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Iranian women chant slogans during an anti-US demonstration outside the former US embassy headquarters in the capital Tehran on May 9, 2018. - Iranians reacted with a mix of sadness, resignation and defiance on May 9 to US President Donald Trump's withdrawal from the nuclear deal, with sharp divisions among officials on how best to respond.
For many, Trump's decision on Tuesday to pull out of the landmark nuclear deal marked the final death knell for the hope created when it was signed in 2015 that Iran might finally escape decades of isolation and US hostility. (Photo by ATTA KENARE / AFP)        (Photo credit should read ATTA KENARE/AFP/Getty Images)
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(CNN) —  

UK Foreign Secretary Boris Johnson arrived in Washington on a full court press in defense of the Iran nuclear deal, taking to the airwaves on Fox News and meeting Secretary of State Mike Pompeo to not just defend the agreement but also warn against the US pursuing a military option against Tehran.

President Donald Trump, long hostile to the Iran deal, has hinted that he will walk away from it. On Monday he tweeted that he would be announcing his decision at 2 p.m. ET on Tuesday and earlier in the day in another tweet he dismissed the 2015 pact as a “mess.”

Appearing on one of the President’s favorite TV programs, “Fox & Friends,” Johnson asked what the US plan would be if Trump decides to opt out. Many in Washington wonder about the possibility of a military strike against Tehran – particularly with the recent appointment of national security adviser John Bolton, a hawk on Iran.

“Are we seriously saying that we will bomb those facilities … is that really a realistic possibility?” Johnson asked.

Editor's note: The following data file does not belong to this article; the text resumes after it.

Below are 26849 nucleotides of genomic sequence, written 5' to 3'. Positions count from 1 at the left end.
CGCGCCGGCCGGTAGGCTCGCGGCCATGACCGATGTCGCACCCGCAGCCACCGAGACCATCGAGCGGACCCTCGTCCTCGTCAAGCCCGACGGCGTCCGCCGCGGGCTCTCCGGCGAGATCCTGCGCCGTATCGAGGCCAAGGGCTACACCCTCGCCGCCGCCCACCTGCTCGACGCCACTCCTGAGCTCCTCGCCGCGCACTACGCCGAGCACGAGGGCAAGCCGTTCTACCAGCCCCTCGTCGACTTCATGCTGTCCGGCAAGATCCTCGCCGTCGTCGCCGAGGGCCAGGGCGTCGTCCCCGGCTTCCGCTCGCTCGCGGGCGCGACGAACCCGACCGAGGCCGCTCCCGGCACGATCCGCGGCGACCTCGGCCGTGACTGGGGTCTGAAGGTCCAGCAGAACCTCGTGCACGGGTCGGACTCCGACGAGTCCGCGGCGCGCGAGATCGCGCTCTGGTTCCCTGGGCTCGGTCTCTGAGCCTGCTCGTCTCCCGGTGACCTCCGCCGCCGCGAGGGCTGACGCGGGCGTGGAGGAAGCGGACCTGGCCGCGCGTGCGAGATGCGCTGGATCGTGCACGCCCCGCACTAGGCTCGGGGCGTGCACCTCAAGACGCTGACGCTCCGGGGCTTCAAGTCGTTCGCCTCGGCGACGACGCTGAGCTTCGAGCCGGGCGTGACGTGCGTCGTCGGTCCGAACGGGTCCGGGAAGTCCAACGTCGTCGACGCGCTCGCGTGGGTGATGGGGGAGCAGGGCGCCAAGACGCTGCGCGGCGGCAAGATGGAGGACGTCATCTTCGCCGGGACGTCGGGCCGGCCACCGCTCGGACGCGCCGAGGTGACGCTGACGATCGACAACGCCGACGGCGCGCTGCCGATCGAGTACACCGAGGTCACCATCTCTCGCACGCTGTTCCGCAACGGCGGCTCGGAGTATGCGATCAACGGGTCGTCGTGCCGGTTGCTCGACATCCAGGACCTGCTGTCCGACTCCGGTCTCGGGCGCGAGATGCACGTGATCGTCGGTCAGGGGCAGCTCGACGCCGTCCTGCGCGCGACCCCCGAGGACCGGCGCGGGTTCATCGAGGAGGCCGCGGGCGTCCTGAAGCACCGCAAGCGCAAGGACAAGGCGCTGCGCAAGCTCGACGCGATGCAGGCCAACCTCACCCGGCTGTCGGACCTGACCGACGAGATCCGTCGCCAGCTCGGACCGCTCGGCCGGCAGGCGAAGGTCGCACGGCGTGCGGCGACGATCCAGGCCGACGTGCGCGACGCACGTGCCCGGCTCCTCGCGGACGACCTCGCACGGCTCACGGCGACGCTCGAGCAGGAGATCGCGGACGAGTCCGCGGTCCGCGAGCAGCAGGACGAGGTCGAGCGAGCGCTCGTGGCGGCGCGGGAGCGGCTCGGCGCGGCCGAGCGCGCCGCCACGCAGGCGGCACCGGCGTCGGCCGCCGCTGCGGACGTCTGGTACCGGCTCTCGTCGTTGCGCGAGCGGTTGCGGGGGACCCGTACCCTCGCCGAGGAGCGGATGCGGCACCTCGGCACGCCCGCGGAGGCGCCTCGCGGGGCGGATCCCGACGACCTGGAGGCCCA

Johnson also warned in the interview about the consequences of scrapping the deal negotiated by the US, UK, France, Germany, China, Russia and the European Union. It offered Iran nuclear-related sanctions relief in exchange for strict curbs on its nuclear program, which would no longer apply if Iran decides to leave the deal as well.

“If they do get a nuclear weapon, you’re going to get an arms race in the Middle East,” Johnson said. “You’re going to have the Saudis wanting one, the Egyptians wanting one, the Emiratis. It’s already a very, very dangerous state at the moment, we don’t want to go down that road. There doesn’t seem to me at the moment to be a viable military solution.”

Besides meeting Pompeo, Johnson has made a slew of media appearances aimed at convincing the US to remain in the deal, and has meetings scheduled with Bolton and Vice President Mike Pence.

The British Cabinet minister is just the latest European official to come to Washington to make the case for the Joint Comprehensive Plan of Action, as the deal is formally known. The Europeans have been stressing that Trump’s complaints are about activities not covered by the pact – including Iran’s missile program and its regional activities – and can be dealt with separately.

French President Emmanuel Macron and German Chancellor Angela Merkel visited Washington in April to make the case and emphasize that they also have concerns with Iran’s actions outside the parameters of the deal. Macron suggested a new and separate treaty-level agreement to deal with the other issues that trouble Trump, sources tell CNN.

Johnson wrote a New York Times op-ed laying out the European argument in favor of staying in the deal. He also had the distinction of being the first foreign minister to visit Pompeo and sign his official guest book.

Johnson and Pompeo appeared briefly before reporters at the State Department to shake hands before a phalanx of British and American flags, but they declined to answer questions.